Implementation of discoverable digital clone library for knowledge transfer and improved productivity.Gadebe, Moses Lesiba. January 2013 (has links)
M. Tech. Information Networks / Code clone is a code portion in one source code fragment that is similar or identical to a code portion in another source code fragment. Clones in applications are inevitable within an organization's intranet. There are a great number of clone detection tools to help maintenance programmers to locate and refactor code clones where they exist. Currently clone detection process has not been explored fully to construct digital libraries to store clones for reuse and shareability. This is because most of clone detection techniques produce Indexed Statistical Reports as textual file showing related group of code fragments. Other techniques visualize clones to depict clones versions history as genealogies. Furthermore current techniques do not indicate the reusability and shareability worthiness of the detected clones in taxonomy. In this mini-dissertation a Clone Wrapper Detection Technique prototype is developed to detect and store commonly used structural clones into a Discoverable Digital Clone Library hosted in Fedora Repository. Stored clones metadata are then extracted to induce a Clone Family Tree Ontology of related class clones in a taxonomy based on Abstraction (inheritance and composition hierarchy) process.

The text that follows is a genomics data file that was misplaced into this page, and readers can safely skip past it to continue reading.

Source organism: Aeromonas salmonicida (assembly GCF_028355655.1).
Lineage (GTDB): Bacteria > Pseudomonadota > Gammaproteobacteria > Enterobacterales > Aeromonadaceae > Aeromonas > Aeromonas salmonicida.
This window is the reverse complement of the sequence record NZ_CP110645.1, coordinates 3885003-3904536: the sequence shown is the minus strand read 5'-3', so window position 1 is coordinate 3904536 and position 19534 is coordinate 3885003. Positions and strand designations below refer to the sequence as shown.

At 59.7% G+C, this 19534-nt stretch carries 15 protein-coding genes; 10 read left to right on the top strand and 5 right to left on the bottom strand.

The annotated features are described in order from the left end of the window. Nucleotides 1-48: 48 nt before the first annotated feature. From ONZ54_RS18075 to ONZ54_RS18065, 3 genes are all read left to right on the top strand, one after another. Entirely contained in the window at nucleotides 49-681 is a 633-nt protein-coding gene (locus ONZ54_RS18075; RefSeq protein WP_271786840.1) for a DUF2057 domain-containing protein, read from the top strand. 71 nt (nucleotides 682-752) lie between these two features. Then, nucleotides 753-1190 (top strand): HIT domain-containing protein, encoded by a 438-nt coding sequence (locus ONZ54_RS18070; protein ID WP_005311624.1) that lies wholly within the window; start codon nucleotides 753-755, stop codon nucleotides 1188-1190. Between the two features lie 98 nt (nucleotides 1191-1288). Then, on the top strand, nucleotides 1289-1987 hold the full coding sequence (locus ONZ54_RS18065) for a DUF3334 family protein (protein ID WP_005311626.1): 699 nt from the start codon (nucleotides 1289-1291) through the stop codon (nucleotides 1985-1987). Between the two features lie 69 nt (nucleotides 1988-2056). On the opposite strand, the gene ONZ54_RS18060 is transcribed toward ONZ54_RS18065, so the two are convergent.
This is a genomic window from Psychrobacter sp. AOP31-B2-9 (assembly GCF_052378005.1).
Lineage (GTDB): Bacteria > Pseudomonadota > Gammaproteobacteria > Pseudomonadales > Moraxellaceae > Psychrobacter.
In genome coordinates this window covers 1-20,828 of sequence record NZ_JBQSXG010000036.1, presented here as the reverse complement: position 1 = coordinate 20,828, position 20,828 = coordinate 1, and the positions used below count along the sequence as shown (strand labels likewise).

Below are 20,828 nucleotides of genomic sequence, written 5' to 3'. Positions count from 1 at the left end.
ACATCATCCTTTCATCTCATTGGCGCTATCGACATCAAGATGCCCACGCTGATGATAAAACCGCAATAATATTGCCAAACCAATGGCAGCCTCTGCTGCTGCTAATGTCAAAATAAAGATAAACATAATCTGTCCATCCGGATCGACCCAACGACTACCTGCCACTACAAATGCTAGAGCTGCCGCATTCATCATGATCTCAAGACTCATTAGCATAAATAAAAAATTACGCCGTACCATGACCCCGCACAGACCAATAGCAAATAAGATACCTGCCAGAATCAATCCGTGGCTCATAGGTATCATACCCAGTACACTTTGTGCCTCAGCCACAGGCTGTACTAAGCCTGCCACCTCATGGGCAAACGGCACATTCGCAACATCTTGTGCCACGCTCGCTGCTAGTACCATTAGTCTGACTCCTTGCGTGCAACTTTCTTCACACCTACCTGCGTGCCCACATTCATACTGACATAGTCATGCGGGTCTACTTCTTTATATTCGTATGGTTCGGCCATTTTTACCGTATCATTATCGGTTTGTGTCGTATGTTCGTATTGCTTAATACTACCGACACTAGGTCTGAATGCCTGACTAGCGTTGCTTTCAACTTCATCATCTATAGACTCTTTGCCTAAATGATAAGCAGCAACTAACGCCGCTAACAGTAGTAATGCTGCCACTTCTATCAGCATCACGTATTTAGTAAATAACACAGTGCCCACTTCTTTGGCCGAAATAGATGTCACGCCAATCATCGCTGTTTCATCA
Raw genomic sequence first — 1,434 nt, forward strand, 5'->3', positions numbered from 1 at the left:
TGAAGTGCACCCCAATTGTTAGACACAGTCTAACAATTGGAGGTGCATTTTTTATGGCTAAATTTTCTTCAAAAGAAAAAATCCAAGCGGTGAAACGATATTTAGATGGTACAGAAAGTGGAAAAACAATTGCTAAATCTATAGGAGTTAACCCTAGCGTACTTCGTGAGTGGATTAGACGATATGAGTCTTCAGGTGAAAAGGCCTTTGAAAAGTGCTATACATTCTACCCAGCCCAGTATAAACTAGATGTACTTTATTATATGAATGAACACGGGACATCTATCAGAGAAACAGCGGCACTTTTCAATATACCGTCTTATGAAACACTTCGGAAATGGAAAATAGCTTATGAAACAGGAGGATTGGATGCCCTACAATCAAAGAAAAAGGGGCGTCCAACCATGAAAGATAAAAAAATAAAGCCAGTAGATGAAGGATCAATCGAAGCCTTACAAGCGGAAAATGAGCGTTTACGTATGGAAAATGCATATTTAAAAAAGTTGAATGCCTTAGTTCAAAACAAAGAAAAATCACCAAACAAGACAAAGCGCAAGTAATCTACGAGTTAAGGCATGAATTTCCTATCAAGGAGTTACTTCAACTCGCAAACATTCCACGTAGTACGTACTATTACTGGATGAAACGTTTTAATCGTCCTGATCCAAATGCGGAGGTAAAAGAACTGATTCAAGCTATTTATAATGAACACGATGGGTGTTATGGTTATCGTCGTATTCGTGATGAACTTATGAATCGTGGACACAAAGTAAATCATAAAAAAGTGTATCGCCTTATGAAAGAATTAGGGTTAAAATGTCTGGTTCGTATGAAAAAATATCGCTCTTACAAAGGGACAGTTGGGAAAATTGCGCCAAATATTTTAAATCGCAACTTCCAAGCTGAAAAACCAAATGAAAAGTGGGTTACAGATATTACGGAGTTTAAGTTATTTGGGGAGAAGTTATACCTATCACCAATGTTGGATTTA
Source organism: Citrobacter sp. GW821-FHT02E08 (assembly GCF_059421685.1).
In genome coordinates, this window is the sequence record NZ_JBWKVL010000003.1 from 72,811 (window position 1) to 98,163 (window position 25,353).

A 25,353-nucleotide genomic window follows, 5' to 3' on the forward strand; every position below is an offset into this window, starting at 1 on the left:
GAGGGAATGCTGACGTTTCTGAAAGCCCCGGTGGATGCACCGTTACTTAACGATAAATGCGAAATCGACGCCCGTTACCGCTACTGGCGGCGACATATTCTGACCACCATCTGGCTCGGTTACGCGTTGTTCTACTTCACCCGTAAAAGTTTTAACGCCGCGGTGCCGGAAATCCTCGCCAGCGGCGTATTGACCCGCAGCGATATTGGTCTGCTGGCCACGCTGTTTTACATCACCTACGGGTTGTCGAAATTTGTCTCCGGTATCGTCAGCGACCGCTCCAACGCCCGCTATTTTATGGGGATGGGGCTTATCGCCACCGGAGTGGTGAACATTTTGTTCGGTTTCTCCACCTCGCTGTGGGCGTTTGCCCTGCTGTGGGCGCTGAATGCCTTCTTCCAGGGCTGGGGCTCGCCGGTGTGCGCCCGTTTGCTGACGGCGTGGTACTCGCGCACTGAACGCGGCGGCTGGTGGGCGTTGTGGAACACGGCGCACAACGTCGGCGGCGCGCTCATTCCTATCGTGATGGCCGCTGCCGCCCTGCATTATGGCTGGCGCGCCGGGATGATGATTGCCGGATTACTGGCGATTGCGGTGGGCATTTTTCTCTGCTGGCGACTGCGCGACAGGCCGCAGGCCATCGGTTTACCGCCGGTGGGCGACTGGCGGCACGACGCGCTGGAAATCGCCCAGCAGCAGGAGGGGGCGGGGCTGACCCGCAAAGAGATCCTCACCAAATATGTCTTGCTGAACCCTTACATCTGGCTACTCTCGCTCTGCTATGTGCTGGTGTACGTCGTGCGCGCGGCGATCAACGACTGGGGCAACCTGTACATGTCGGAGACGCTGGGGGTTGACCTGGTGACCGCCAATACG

Offutt, Andrew Jefferson, VI
No description available.
Jones, James Arthur.
Thesis (Ph. D.)--Computing, Georgia Institute of Technology, 2008. / Committee Chair: Harrold, Mary Jean; Committee Member: Orso, Alessandro; Committee Member: Pande, Santosh; Committee Member: Reiss, Steven; Committee Member: Rugaber, Spencer.
Thesis (M.S.)--Worcester Polytechnic Institute. / Keywords: Eclipse plug-in; tracer; timeline; software visualization; sunburst; SoftViz; ParaVis; error categorization framework; debugging; program understanding. Includes bibliographical references (p. 85-89).
Finding termination and time improvement in predicate abstraction with under-approximation and abstract matching /Kudra, Dritan, January 2007 (has links) (PDF)
Thesis (M.S.)--Brigham Young University. Dept. of Computer Science, 2007. / Includes bibliographical references (p. 30-31).
Thesis (Ph. D.)--University of Wisconsin-Madison, 1989. / Cover title. "August 1989." Includes bibliographical references.